EV: I already spotlighted Jesse James a bit, but here I want to shine some light on Clive Walford; one of several Miami Hurricanes who project to go in the first few rounds of the Draft. After Williams, he's one of the few tight ends available who has the talent and ability to become a real asset down the line. He's drawn comparisons to Dwayne Allen, a guy I really liked coming out who has since become a very talented and versatile player for the Indianapolis Colts. Walford can block and he can catch; plus, I mean, his name is Clive.

    OFFENSIVE LINE

    EV: 2014 was a remarkably down year for offensive tackles with only seventeen being selected total, but this year should see it getting back up the average of twenty OTs selected each Draft over the last five years. Brandon Scherff is the consensus top tackle available, and will likely be a top-ten pick. Conversely, last year was a very strong year for guards with nineteen being selected and the average being fifteen; though again this year figures to be closer to the average. This will, however, probably be the first year since 2009 where there is no guard selected in the first round. A.J. Cann, the consensus top guard, is likely an early-to-mid second-round prospect. The first round of the 2009 Draft was also quite unique for the fact that two centers were taken during it; Alex Mack and Eric Wood. That's not going to happen this year either, although Cameron Erving could sneak into the back end of the first night.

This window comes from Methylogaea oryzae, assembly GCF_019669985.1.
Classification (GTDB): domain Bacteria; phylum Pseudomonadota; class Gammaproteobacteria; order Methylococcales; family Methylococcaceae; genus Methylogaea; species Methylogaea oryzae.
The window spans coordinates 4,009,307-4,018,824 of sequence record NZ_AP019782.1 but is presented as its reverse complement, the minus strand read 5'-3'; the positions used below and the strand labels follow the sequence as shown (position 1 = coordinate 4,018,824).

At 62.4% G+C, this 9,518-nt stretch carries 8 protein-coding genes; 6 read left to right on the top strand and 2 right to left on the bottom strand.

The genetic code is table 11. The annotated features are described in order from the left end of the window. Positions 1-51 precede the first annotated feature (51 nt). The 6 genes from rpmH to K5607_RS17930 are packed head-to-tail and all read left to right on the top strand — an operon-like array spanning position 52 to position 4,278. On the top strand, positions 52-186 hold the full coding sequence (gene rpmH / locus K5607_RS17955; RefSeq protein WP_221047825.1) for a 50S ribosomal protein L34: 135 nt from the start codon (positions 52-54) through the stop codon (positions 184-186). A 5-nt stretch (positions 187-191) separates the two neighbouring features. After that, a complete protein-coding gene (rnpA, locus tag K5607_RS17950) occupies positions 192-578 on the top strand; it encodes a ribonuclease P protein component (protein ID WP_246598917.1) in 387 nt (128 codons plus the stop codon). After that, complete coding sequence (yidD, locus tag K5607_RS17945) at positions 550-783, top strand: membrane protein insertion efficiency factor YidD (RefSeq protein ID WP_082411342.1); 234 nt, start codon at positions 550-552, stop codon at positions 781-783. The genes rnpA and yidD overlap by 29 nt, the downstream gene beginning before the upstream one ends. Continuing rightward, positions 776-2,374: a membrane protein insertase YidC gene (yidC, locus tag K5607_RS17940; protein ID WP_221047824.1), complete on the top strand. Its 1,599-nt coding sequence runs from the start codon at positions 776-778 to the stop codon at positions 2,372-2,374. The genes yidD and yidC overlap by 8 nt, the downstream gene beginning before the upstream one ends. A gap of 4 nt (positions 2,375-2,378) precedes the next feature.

MK: Barring a really outstanding individual talent, I’ll cop to not being able to track the six hundred or so individual offensive linemen—or even many of the really good ones—at any one time. I tend to collate information about lines around the unit, and that leaves me out in the cold and exposed when try to bluff my way through this section of our preview. I can, however, discuss some lines I like and suggest a couple players who might be worth checking out. You’ve already mentioned Iowa, which has been an offensive linemen factory for some line, but very good things are happening in Durham, where David Cutcliffe has lines equally at home in pass- and run-blocking, and so I’m curious to see how Laken Tomlinson (OG) grades out after this weekend. Florida State boasts an astonishing four invitations to Indianapolis and Oklahoma has a nearly-as-impressive three, meaning the teams share more than just a disastrous end to their seasons.

    THE GUY TO WATCH

    EV: At one point thought to be the one to continue the succession of offensive tackles from Texas A&M who get taken really high in the Draft, Cedric Ogbuehi's star has lost a lot of its luster since the start of his senior season. A former top-ten pick now turned mid-round prospect, Ogbuehi will be looking to stand out and catch people's attention; he's has a tall mountain to climb though in this top-heavy class of tackles.

    MK: I’d say Jake Fisher (OT, Oregon), a converted tight end, might be the most interesting player going forward. He’s quick and versatile, and I wonder if there’s a bit of Joel Bitonio in him.

    Click to advance to page two


    Comments 20 Comments
    1. tubbs1518's Avatar
      I'm gonna give a few of my favorite prospects here.

      QB: Outside of the top 2 give me Bryce Petty. Sure the back injury was scary, but he has a good arm, throws a pretty ball and is athletic. I don't think he is for every system though. I don't think he would fit in well in a system like Baltimore, but you put him in say Denver and I think he is outstanding.

      RB: Duke Johnson is my top overall RB in the draft. I'd take him in the first round and laugh at everyone who passed on him. He is outstanding.